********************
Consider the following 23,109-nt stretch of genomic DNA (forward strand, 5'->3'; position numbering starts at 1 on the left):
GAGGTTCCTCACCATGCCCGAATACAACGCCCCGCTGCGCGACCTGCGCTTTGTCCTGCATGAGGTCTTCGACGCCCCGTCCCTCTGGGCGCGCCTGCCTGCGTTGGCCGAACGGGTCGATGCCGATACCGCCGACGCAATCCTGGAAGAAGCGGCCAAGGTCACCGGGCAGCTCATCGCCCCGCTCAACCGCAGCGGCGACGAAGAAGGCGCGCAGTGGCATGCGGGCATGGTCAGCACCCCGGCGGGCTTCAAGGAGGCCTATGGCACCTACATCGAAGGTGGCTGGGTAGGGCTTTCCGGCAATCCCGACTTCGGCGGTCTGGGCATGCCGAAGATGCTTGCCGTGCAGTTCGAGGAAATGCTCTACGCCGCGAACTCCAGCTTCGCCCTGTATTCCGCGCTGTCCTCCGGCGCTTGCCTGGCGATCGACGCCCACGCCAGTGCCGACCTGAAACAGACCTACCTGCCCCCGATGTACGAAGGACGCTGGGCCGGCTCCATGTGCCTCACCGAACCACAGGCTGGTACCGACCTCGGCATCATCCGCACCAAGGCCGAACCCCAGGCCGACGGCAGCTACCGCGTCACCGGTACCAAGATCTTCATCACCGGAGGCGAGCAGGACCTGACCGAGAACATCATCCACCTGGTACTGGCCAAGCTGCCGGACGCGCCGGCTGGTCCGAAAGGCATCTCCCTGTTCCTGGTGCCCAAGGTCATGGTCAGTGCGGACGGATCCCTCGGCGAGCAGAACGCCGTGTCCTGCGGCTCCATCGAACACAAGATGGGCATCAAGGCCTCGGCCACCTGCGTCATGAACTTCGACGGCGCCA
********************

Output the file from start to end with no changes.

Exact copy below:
Consider the following 23,109-nt stretch of genomic DNA (forward strand, 5'->3'; position numbering starts at 1 on the left):
GAGGTTCCTCACCATGCCCGAATACAACGCCCCGCTGCGCGACCTGCGCTTTGTCCTGCATGAGGTCTTCGACGCCCCGTCCCTCTGGGCGCGCCTGCCTGCGTTGGCCGAACGGGTCGATGCCGATACCGCCGACGCAATCCTGGAAGAAGCGGCCAAGGTCACCGGGCAGCTCATCGCCCCGCTCAACCGCAGCGGCGACGAAGAAGGCGCGCAGTGGCATGCGGGCATGGTCAGCACCCCGGCGGGCTTCAAGGAGGCCTATGGCACCTACATCGAAGGTGGCTGGGTAGGGCTTTCCGGCAATCCCGACTTCGGCGGTCTGGGCATGCCGAAGATGCTTGCCGTGCAGTTCGAGGAAATGCTCTACGCCGCGAACTCCAGCTTCGCCCTGTATTCCGCGCTGTCCTCCGGCGCTTGCCTGGCGATCGACGCCCACGCCAGTGCCGACCTGAAACAGACCTACCTGCCCCCGATGTACGAAGGACGCTGGGCCGGCTCCATGTGCCTCACCGAACCACAGGCTGGTACCGACCTCGGCATCATCCGCACCAAGGCCGAACCCCAGGCCGACGGCAGCTACCGCGTCACCGGTACCAAGATCTTCATCACCGGAGGCGAGCAGGACCTGACCGAGAACATCATCCACCTGGTACTGGCCAAGCTGCCGGACGCGCCGGCTGGTCCGAAAGGCATCTCCCTGTTCCTGGTGCCCAAGGTCATGGTCAGTGCGGACGGATCCCTCGGCGAGCAGAACGCCGTGTCCTGCGGCTCCATCGAACACAAGATGGGCATCAAGGCCTCGGCCACCTGCGTCATGAACTTCGACGGCGCCA